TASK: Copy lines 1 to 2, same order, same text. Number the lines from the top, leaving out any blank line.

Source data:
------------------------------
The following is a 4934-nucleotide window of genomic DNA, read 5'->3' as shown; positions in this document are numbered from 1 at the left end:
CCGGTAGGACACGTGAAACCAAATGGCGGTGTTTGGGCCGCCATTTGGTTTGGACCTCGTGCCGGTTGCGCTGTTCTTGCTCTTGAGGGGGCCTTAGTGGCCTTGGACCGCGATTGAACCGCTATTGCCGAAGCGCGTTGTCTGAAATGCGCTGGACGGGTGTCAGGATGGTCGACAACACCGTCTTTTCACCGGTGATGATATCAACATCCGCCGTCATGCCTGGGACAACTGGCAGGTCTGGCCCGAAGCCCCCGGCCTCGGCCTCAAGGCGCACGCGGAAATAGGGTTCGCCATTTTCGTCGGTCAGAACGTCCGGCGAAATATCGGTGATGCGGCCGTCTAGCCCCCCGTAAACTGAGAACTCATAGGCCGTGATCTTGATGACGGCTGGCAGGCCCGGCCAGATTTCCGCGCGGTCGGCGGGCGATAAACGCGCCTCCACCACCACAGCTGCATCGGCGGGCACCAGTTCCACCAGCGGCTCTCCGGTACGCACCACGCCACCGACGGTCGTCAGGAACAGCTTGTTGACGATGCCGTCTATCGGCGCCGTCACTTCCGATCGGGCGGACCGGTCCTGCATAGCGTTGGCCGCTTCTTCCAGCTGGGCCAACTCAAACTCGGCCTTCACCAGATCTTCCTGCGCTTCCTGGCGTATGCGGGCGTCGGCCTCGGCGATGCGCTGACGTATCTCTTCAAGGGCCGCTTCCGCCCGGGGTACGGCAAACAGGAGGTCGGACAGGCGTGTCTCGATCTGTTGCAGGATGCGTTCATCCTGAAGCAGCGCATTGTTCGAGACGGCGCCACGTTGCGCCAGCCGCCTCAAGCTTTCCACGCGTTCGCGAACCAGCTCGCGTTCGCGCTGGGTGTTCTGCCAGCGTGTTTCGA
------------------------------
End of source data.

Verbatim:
The following is a 4934-nucleotide window of genomic DNA, read 5'->3' as shown; positions in this document are numbered from 1 at the left end:
CCGGTAGGACACGTGAAACCAAATGGCGGTGTTTGGGCCGCCATTTGGTTTGGACCTCGTGCCGGTTGCGCTGTTCTTGCTCTTGAGGGGGCCTTAGTGGCCTTGGACCGCGATTGAACCGCTATTGCCGAAGCGCGTTGTCTGAAATGCGCTGGACGGGTGTCAGGATGGTCGACAACACCGTCTTTTCACCGGTGATGATATCAACATCCGCCGTCATGCCTGGGACAACTGGCAGGTCTGGCCCGAAGCCCCCGGCCTCGGCCTCAAGGCGCACGCGGAAATAGGGTTCGCCATTTTCGTCGGTCAGAACGTCCGGCGAAATATCGGTGATGCGGCCGTCTAGCCCCCCGTAAACTGAGAACTCATAGGCCGTGATCTTGATGACGGCTGGCAGGCCCGGCCAGATTTCCGCGCGGTCGGCGGGCGATAAACGCGCCTCCACCACCACAGCTGCATCGGCGGGCACCAGTTCCACCAGCGGCTCTCCGGTACGCACCACGCCACCGACGGTCGTCAGGAACAGCTTGTTGACGATGCCGTCTATCGGCGCCGTCACTTCCGATCGGGCGGACCGGTCCTGCATAGCGTTGGCCGCTTCTTCCAGCTGGGCCAACTCAAACTCGGCCTTCACCAGATCTTCCTGCGCTTCCTGGCGTATGCGGGCGTCGGCCTCGGCGATGCGCTGACGTATCTCTTCAAGGGCCGCTTCCGCCCGGGGTACGGCAAACAGGAGGTCGGACAGGCGTGTCTCGATCTGTTGCAGGATGCGTTCATCCTGAAGCAGCGCATTGTTCGAGACGGCGCCACGTTGCGCCAGCCGCCTCAAGCTTTCCACGCGTTCGCGAACCAGCTCGCGTTCGCGCTGGGTGTTCTGCCAGCGTGTTTCGA